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We’re Not Really Strangers, At Least Not Anymore

This article is written by a student writer from the Her Campus at SCU chapter.

If someone told you, “I played the game with my Dad and saw him cry for the third time in my life as a 25 year old. This was a beautiful way to be emotional and vulnerable with him. Conversations of similar nature have flowed with ease ever since,” how would you feel? Would you be intrigued to find out what game this person played? Would you think about the recent conversations you’ve had with the people in your life and wonder if you felt connected to them?

people holding champagne glasses
Photo by Christine Jou from Unsplash

You might be familiar with the red card game called “We’re Not Really Strangers”  that on the side of the box reads “Come Curious,” and “Leave Connected.”  WNRS was created in November 2018, at a time in the world where it feels like many of us are strangers to each other—even those who we live with or spend a lot of time with. There are various excuses we could make for why people appear less engaged, friendly and charismatic nowadays. I mean, life is busy, people are rushed and seeking out community is just too vulnerable. I’ve made all of these excuses and more, but I believe the real reason we see one another as strangers is not that we don’t have the time, but that we don’t make the time to truly listen.  

My first experience playing WNRS was with my family during quarantine. My family was a bit hesitant at first, I mean, does anybody want to play a game where you’re forced to share your emotions? However, within 10 minutes of the game, I was learning things about my family that I had never known before and heard about the memories my parents cherished from their childhood. The game has three levels, which are meant to be played in order.The first level is titled perception, the second level is connection and the third level is titled reflection. An example of a level one question is: “Would plants thrive or die in my care,” an example of a level 2 question is “What is a lesson you should’ve learned by now,” and an example of a level 3 question is “What about me surprised you most.” All of the levels are intended to build intimacy and connection with the people you are playing with.

three women hosting a dinner party
Photo by Kelsey Chance from Unsplash

One of the most important things I have learned in my life is that humans are complex. Nowadays, it’s so common for others to shut down or disregard one another once they realize that they have a different opinion on something big or small. However, the reason why I love this game is because it allows people to “dig deeper” with one another–past everything that often makes others shut each other out. In WNRS, differences of opinion surrounding politics, religion or morals wouldn’t be uncommon to come up. However, I believe that what makes this game so special is that despite differences, the conversation will continue, which is something that doesn’t often happen anymore in real life.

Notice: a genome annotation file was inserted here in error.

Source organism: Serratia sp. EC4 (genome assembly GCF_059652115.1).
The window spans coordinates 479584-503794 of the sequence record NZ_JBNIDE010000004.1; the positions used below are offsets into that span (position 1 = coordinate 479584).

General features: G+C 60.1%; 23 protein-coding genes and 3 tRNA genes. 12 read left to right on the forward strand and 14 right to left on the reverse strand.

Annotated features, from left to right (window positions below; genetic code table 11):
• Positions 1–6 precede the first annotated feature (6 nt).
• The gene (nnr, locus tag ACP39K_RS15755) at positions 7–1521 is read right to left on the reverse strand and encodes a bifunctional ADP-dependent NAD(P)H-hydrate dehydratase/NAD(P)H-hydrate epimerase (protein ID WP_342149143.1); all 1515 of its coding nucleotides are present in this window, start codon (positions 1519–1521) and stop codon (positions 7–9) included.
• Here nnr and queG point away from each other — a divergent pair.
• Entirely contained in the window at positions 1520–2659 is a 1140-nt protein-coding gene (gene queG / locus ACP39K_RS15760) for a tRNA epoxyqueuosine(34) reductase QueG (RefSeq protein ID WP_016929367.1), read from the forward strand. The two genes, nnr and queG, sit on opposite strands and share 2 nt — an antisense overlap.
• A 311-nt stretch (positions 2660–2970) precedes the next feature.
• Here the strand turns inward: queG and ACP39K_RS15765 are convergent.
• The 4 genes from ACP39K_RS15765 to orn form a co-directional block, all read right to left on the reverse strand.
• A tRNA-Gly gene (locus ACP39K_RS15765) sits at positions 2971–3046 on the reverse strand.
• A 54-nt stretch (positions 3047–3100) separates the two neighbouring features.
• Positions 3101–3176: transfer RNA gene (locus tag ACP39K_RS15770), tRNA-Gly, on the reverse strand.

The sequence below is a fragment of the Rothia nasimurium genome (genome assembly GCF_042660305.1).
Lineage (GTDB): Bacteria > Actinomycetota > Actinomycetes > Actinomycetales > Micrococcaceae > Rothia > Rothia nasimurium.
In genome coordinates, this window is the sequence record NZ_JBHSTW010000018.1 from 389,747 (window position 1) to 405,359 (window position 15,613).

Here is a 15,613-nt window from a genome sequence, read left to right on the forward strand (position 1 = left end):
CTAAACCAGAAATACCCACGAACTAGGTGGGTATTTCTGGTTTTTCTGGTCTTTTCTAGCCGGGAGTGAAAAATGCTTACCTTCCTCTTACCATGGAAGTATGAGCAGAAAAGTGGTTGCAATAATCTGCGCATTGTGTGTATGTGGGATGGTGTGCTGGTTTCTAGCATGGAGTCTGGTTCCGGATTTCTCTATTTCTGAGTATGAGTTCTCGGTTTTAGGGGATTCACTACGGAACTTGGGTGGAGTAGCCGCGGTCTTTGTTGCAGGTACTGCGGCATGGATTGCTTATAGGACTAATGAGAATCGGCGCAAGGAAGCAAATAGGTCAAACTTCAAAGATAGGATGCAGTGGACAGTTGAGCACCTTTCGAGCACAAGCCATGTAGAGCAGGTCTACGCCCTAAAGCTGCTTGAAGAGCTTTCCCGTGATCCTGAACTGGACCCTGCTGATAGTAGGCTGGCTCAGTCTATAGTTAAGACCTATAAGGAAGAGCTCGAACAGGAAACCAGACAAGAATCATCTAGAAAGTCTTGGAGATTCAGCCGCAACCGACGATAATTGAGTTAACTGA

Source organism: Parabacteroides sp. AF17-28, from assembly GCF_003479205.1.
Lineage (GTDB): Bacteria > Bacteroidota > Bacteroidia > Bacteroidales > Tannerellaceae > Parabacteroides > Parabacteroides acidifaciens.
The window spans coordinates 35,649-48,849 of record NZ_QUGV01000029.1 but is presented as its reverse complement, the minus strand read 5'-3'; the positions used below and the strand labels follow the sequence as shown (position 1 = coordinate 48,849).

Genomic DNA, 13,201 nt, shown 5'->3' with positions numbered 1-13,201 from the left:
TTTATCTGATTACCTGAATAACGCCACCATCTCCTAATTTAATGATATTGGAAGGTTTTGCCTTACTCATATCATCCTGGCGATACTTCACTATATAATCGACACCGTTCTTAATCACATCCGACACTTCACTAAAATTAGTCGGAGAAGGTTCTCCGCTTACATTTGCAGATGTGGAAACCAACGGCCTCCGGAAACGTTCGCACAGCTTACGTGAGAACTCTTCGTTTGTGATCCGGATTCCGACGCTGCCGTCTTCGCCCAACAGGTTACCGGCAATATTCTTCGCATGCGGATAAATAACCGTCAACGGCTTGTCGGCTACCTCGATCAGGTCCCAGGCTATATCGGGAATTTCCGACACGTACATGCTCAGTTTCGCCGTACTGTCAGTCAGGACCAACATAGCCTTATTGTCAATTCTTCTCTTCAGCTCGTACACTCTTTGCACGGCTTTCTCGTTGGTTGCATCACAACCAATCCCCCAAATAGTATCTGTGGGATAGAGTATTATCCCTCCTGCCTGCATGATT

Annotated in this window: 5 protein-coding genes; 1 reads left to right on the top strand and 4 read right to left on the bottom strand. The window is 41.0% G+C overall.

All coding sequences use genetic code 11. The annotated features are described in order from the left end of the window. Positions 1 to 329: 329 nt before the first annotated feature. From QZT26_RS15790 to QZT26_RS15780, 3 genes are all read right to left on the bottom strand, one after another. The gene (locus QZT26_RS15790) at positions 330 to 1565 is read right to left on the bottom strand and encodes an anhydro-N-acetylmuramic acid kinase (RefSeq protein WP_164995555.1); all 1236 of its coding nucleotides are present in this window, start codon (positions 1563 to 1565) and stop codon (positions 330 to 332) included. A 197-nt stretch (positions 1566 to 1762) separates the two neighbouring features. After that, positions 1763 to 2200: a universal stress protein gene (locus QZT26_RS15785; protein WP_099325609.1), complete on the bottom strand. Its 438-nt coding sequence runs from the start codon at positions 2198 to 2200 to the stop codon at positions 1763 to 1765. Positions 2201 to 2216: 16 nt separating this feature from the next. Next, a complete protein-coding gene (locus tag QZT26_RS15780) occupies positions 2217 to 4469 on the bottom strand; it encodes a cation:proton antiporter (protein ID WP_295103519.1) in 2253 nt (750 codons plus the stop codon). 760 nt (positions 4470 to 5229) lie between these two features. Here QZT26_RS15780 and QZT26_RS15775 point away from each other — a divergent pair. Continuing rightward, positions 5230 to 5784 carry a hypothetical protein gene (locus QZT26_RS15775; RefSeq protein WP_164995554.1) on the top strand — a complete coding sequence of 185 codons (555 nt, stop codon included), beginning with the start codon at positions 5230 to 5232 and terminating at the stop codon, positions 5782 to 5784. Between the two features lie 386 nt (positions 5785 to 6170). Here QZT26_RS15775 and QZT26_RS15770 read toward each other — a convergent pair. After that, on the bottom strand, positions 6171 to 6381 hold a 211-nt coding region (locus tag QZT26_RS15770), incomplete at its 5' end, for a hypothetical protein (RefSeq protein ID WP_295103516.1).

Similar to the creator of WNRS, I also believe in the power of vulnerability and connection. In my experiences, it has been the time where I’ve been the most raw and vulnerable and I’ve left feeling the most connected and alive. After reading other people’s experiences playing the WNRS game, it feels silly to try and hold in emotions or how we feel about one another. A couple of stories seen on WNRS Instagram that have really resonated with me are: “I played WNRS on one of my first dates with my now fiance… a similar card to this came up and we both agreed to call someone and tell them we love them.  I called my brother, but he didn’t pick up.  However, my brother texted me a few hours later and we had a fantastic conversation all because I called to say I love him.  He passed away a few weeks later… Having that text conversation is one of the very few things that brings me peace around his passing. Tell people you love them often, you never know when it could be the last time.” 

Another experience reads “I played with my best friend last Friday and one question was something like: ‘What do you admire most about me?’ We ended up crying loads because of all the things we physically admire about each other were all the things we hated about ourselves.  It’s hard to be a teenage girl and love your body.  But I woke up the next morning, and it was the first time I ever really felt beautiful.  I even wrote a poem about it, it was such a new feeling.” 

These stories reveal the incredible part about the game, building connections and strengthening relationships.  Sometimes when I am having a bad day or feel disconnected from the world, I find myself wandering the WNRS instagram page to look for stories like these that reveal the complexity and wonder of the human experience and remember how intertwined I am with it all.

Two women holding hands
Photo by Sarah Pflug from Burst/Shopify

We’re Not Really Strangers gives me hope for a better world and a world where strangers view each other as allies rather than enemies. I can’t guarantee that this game can be played without tears, but what I can guarantee is, if you give this game a chance, it could very well change the relationship you have with others or yourself. 

Hi! I'm Callie, a sophomore studying Psychology and French. I am passionate about hiking, camping, people, music, and Minnesota. In my free time, you can find me with friends, traveling, or watching Rom Coms on Netflix :)
Meghana Reddy is the Campus Correspondent for the SCU chapter of Her Campus. Currently, she is a 4th year student pursuing a Major in Neuroscience and Minor in Computer Science. Meghana is passionate about women in entrepreneurship, consulting, healthcare, women's health, and dogs! In her free time, she loves to travel, try new foods, and practice yoga!